Newcastle Museum

Open Tuesday - Sunday 10.00 - 5.00pm | Free admission for general exhibition

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Shadows of Sacrifice

World War I lasted over four years and caused the greatest loss of life in Australian history. The impact of the war in Newcastle and the Hunter is still felt today.

Shadows of Sacrifice: Newcastle’s Great War 1914 – 1918 will follow general events of the war and also focus on the lives of specific Novocastrians. From 2014 to 2018, the exhibition will change every six months to reflect the changing events of one hundred years ago.

From a population of less than 5 million, almost 417,000 Australians served in the war.  Ten thousand Hunter and Newcastle men enlisted and at least 75 women served as nurses.

Australian war dead totalled 61,520. Many of those who returned were so damaged physically and psychologically that their lives were never the same.

Image courtesy of Australian War Memorial E01220

 

Outbreak 1914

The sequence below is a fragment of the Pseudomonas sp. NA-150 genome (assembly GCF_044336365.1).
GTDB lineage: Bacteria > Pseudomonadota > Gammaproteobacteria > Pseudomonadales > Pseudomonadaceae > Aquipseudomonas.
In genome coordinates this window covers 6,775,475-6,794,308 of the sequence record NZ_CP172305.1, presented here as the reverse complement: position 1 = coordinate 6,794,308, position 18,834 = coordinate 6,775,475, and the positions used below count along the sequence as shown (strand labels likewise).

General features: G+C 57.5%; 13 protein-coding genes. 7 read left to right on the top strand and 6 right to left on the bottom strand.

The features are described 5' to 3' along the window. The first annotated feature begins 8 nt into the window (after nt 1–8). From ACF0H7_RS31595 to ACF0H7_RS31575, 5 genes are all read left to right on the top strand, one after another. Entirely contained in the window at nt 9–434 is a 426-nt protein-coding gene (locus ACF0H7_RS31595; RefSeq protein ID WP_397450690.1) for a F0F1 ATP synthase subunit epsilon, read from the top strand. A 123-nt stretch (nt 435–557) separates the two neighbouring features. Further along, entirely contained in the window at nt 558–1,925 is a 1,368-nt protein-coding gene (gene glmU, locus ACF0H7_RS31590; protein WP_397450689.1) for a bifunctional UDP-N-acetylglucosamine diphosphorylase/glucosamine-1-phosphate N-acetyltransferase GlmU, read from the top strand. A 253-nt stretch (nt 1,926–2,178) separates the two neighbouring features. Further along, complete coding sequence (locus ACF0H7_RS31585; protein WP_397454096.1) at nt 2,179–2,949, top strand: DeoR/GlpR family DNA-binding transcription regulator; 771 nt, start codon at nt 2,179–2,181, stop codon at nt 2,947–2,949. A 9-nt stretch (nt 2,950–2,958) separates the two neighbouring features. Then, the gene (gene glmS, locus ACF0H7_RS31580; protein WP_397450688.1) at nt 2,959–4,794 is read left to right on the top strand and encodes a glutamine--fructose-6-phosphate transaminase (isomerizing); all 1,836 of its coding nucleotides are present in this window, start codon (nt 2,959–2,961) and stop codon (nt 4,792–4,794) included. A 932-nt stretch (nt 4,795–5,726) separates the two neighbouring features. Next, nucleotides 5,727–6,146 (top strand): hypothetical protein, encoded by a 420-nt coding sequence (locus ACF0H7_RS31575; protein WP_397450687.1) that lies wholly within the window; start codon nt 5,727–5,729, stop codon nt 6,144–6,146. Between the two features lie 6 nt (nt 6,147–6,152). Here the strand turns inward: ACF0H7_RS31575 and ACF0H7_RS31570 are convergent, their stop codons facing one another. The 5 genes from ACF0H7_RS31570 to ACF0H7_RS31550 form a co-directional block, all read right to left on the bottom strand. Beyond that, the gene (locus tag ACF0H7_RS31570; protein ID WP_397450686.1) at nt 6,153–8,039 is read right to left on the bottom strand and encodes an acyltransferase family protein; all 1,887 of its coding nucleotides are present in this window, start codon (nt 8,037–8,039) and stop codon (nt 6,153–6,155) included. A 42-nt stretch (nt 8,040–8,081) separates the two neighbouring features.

World War I lasted over four years and caused the greatest loss of life in Australian history. The impact of the war in Newcastle and the Hunter is still felt today.

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Deadlock 1915

Throughout 1915 fighting became increasingly dehumanised as both sides tried to break the deadlock of trench warfare.

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Gallipoli 1915

On April 25 1915, Allied forces landed at Gallipoli in an attempt to knock the Ottoman Empire out of the war. The campaign failed miserably. The Allies never penetrated the peninsula and deadlock prevailed with colossal loss of life on both sides.

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